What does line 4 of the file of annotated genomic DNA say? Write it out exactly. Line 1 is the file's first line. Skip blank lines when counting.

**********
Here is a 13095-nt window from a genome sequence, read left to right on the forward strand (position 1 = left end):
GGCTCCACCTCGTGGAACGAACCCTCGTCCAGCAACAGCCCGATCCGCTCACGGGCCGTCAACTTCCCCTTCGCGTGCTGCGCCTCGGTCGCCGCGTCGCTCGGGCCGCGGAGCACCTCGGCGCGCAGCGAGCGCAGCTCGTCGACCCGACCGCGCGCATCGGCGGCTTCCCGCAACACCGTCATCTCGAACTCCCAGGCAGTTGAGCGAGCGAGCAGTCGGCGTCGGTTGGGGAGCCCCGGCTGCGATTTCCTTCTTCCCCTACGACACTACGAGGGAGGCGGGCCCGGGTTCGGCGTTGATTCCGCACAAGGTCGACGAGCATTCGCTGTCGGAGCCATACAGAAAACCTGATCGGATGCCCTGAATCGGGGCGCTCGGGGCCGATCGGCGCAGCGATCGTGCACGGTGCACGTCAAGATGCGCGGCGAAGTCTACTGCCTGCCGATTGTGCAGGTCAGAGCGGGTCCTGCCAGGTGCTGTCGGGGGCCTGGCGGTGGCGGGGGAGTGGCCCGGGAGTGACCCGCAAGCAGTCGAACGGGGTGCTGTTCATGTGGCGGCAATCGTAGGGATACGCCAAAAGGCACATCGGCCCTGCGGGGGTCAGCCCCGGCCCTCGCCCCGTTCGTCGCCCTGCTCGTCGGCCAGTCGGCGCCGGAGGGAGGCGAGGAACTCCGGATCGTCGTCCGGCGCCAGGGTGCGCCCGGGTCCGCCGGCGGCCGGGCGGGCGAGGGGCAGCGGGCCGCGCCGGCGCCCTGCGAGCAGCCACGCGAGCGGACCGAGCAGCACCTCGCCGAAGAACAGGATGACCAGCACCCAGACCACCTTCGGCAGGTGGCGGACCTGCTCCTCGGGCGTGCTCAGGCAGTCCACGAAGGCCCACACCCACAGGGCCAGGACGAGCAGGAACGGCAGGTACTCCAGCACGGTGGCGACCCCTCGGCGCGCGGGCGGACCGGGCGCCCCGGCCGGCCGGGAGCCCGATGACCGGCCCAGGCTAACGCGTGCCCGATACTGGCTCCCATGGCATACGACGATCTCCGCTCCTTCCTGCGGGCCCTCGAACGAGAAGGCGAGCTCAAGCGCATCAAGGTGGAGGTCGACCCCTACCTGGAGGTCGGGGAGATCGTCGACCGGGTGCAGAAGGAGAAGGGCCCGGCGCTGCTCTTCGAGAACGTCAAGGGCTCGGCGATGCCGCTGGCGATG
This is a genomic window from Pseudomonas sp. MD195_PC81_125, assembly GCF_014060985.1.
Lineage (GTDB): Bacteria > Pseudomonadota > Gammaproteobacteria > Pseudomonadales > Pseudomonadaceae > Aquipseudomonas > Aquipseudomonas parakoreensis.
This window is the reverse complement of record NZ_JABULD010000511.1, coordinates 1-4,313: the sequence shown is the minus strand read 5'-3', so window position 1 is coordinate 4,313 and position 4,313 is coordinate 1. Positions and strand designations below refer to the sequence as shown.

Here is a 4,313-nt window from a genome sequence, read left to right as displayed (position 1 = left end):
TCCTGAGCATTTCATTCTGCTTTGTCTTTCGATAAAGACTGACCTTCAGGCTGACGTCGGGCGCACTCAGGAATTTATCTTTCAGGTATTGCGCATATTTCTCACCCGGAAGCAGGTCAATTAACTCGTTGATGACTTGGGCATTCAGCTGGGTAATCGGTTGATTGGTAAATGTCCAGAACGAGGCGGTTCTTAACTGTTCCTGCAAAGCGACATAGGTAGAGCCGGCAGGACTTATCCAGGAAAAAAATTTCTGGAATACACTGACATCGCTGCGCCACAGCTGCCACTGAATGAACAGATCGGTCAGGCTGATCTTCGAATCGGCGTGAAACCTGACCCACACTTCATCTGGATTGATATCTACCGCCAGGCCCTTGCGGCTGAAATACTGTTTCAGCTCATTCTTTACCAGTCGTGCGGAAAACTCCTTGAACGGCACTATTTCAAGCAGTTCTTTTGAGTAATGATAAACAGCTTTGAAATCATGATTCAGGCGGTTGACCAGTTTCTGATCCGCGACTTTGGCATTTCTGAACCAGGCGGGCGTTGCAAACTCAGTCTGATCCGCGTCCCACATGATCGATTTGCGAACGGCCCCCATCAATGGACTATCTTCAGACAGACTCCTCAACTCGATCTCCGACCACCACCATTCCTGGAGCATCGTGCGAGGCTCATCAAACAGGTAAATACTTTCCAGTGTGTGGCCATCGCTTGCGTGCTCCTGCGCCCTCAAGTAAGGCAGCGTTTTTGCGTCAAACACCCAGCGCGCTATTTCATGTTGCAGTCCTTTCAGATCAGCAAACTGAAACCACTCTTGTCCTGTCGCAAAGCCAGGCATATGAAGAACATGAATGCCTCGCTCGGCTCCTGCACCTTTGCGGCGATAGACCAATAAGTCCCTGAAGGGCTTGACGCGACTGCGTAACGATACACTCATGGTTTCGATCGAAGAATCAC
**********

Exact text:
Lineage (GTDB): Bacteria > Pseudomonadota > Gammaproteobacteria > Pseudomonadales > Pseudomonadaceae > Aquipseudomonas > Aquipseudomonas parakoreensis.